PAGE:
Background and objectiveThe non-eosinophilic phenotype of asthma (NEA) is associated with chronic airway inflammation and airway neutrophilia. An accumulation of apoptotic airway epithelial cells, if not efficiently cleared by efferocytosis, can undergo secondary necrosis, with the potential for inflammation of surrounding tissues. Apoptosis may occur via the T cell granzyme B pathway. The role of granzyme B in NEA is not known. The aim of this study was to investigate production of granzyme B and its inhibitor proteinase inhibitor (PI)-9 by T cells from induced sputum and compare expression between eosinophilic, NEA and healthy controls.
MethodsWe investigated T cell intracellular granzyme B and its inhibitor, PI-9, in sputum from healthy control subjects (n=10), and patients with NEA (n=22) or eosinophilic asthma (EA) (n=15) using flow cytometry.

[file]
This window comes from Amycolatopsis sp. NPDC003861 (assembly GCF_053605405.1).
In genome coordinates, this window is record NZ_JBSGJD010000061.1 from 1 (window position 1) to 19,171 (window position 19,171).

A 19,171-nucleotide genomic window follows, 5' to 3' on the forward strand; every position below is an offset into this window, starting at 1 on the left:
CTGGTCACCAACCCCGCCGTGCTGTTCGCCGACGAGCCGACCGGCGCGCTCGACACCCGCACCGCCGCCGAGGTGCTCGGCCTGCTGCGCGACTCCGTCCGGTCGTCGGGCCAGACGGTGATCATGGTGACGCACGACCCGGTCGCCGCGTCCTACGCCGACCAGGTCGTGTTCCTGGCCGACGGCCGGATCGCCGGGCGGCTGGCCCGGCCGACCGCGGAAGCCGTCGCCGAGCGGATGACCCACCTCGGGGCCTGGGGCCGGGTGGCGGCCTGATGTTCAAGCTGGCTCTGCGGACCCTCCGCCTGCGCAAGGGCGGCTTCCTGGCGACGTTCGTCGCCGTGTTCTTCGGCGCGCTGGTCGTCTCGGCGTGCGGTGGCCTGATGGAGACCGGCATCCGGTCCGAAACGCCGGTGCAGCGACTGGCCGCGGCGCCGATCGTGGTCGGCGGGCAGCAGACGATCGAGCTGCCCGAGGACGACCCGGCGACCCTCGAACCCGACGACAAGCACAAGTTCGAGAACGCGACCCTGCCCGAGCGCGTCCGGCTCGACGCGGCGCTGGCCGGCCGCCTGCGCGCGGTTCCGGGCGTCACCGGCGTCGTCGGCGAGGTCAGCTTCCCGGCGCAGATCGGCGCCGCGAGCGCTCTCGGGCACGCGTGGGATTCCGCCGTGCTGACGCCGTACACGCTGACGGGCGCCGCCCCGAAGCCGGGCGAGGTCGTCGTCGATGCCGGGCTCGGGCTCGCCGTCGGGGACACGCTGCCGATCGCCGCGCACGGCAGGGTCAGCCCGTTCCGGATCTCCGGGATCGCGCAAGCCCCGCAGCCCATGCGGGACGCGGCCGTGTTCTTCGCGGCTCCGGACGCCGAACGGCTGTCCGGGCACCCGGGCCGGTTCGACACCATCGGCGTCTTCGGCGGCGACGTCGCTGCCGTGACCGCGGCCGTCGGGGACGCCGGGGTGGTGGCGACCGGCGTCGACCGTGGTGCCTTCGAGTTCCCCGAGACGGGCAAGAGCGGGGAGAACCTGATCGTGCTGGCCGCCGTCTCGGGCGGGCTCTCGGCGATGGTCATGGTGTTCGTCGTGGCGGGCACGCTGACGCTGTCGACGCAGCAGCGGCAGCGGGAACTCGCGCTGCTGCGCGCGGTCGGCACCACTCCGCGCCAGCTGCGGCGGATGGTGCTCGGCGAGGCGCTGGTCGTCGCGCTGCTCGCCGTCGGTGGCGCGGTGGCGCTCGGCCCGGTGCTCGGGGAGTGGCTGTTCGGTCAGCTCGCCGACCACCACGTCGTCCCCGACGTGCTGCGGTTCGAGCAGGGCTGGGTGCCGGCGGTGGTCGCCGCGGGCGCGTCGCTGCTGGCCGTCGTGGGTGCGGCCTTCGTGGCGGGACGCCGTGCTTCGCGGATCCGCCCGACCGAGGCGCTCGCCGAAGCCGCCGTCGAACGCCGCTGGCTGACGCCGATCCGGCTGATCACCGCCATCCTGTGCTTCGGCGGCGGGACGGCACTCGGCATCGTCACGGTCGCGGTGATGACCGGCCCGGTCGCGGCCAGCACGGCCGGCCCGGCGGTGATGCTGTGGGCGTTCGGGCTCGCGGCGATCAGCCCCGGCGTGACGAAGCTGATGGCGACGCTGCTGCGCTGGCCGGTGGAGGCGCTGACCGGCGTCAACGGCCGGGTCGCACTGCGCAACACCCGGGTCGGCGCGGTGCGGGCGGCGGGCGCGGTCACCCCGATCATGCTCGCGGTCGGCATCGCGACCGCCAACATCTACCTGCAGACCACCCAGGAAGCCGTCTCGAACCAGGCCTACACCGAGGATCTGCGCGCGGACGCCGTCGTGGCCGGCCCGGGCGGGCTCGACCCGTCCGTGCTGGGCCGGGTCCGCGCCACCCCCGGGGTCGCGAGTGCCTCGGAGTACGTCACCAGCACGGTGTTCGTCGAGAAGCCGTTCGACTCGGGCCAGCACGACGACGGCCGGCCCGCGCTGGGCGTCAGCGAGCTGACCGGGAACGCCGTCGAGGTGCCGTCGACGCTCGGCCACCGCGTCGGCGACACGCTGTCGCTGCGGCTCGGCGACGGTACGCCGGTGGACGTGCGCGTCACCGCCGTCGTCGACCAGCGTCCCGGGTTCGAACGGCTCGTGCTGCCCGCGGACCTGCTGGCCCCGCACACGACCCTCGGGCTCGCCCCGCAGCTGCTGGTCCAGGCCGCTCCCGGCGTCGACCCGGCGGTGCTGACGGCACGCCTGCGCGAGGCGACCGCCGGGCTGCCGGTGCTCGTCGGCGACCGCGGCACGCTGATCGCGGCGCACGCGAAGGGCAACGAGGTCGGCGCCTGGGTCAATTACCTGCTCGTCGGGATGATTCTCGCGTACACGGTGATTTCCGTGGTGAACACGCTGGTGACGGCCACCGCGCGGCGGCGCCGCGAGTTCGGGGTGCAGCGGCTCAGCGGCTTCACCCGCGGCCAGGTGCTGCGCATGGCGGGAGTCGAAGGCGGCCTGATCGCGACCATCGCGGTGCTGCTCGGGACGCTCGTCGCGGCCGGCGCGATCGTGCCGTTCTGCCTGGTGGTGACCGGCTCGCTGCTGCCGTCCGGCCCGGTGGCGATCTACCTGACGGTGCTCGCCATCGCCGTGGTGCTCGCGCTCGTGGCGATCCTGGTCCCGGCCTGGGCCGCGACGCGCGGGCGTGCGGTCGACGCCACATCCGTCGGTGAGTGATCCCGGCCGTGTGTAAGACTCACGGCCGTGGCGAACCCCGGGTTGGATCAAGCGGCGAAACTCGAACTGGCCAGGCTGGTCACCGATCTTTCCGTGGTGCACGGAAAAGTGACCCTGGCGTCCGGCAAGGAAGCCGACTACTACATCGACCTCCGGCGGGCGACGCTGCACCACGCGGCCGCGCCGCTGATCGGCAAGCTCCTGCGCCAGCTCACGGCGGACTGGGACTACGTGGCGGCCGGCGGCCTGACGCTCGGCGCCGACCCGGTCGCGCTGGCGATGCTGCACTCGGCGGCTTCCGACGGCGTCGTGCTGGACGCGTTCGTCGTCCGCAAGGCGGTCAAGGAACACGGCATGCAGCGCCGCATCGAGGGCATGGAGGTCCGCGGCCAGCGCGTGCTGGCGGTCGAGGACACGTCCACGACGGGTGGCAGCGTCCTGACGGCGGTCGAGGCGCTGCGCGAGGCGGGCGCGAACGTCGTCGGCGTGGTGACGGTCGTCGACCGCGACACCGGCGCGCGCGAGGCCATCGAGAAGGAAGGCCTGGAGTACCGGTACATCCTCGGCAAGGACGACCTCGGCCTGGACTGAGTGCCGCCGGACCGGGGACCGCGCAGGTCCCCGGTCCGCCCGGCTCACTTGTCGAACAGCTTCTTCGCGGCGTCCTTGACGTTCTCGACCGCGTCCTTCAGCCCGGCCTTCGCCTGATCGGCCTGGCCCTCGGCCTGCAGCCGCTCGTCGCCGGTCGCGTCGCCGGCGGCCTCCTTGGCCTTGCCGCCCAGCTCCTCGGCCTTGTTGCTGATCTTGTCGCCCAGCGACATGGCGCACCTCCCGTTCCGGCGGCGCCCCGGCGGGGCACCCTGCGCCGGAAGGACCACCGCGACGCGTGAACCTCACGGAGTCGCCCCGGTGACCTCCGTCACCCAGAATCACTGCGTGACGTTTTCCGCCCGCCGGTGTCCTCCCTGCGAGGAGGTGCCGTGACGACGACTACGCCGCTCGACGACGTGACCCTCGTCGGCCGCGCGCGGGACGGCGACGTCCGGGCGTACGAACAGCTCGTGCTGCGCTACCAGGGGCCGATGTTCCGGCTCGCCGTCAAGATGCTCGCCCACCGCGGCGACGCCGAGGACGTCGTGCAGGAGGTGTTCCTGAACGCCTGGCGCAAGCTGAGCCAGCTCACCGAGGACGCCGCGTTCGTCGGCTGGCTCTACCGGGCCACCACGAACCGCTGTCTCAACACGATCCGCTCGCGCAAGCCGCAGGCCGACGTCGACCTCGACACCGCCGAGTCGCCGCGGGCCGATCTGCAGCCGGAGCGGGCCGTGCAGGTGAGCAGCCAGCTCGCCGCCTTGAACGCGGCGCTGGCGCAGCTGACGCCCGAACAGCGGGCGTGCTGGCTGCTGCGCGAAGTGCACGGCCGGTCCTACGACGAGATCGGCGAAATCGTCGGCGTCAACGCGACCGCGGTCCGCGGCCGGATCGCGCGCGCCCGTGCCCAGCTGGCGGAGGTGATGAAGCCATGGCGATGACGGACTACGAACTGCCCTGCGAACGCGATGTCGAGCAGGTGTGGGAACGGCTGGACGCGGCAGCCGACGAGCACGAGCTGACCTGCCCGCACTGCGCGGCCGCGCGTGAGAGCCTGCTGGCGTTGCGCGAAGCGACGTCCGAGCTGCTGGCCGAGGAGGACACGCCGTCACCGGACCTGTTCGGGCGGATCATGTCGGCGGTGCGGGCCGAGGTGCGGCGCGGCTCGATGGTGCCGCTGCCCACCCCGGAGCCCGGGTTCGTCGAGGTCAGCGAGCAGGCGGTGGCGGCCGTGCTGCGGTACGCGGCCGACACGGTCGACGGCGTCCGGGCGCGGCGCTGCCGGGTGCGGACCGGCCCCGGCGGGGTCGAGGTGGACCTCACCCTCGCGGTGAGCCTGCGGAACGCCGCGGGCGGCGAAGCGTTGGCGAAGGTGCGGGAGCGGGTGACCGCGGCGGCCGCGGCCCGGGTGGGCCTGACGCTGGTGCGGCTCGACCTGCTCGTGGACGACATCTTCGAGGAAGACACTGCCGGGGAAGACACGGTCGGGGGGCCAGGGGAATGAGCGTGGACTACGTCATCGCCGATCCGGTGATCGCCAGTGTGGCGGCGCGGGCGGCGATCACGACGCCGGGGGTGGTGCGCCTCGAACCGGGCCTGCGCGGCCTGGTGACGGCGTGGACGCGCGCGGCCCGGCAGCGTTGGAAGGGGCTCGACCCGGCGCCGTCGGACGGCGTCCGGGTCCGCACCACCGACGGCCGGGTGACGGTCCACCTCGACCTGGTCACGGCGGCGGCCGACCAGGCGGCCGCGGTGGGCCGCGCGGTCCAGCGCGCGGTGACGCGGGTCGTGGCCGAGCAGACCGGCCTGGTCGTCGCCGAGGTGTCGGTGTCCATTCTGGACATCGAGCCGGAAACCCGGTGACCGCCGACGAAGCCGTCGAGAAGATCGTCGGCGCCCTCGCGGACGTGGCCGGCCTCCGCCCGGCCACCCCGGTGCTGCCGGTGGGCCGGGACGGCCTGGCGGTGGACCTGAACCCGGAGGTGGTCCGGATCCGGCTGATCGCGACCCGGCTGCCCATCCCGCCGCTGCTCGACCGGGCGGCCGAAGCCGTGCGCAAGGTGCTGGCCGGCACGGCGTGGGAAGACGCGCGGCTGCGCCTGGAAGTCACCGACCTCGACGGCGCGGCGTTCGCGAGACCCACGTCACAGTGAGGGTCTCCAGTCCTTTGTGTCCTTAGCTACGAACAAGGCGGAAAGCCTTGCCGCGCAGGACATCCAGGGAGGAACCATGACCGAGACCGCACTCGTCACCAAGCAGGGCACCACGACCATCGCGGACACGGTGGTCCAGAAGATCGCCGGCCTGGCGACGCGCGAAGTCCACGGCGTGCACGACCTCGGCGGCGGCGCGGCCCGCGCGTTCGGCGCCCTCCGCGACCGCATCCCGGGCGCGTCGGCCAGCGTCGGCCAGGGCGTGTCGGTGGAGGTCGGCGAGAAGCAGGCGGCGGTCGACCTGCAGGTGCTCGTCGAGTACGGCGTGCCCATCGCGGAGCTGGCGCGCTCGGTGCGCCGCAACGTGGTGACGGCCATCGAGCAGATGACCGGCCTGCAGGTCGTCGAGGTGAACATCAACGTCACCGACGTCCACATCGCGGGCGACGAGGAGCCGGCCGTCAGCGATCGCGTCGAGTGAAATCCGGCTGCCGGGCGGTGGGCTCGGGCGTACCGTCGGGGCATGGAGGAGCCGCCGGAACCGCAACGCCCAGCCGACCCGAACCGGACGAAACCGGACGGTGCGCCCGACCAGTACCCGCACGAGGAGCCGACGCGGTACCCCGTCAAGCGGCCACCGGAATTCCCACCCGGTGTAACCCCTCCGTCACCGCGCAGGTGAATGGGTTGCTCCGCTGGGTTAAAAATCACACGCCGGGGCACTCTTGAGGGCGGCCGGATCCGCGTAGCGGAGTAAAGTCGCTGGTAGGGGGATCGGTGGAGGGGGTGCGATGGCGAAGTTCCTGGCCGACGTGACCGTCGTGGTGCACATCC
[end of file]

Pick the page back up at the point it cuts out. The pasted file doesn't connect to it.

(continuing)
ResultsGranzyme B expression and the ratio of granzyme B to PI-9 positive cells were highest in those with NEA for both CD3+ and CD4+ T cells. The expression of granzyme B was not statistically different between patients with NEA and EA; however, the ratio of granzyme B to PI-9 positive cells for CD3+ T cells was significantly higher in those with NEA compared with EA.
ConclusionsInduced sputum provides a non-invasive tool for investigating T cell cytotoxic mediators in the various asthma subtypes. Granzyme B expression is increased in NEA and the contribution of granzyme B to chronic inflammation requires further study.
The non-eosinophilic phenotype of asthma is associated with chronic airway inflammation and airway neutrophilia. The role of granzyme B in NEA is not known. Increased granzyme B expression in NEA may contribute to increased epithelial cell apoptosis, lung injury and chronic inflammation.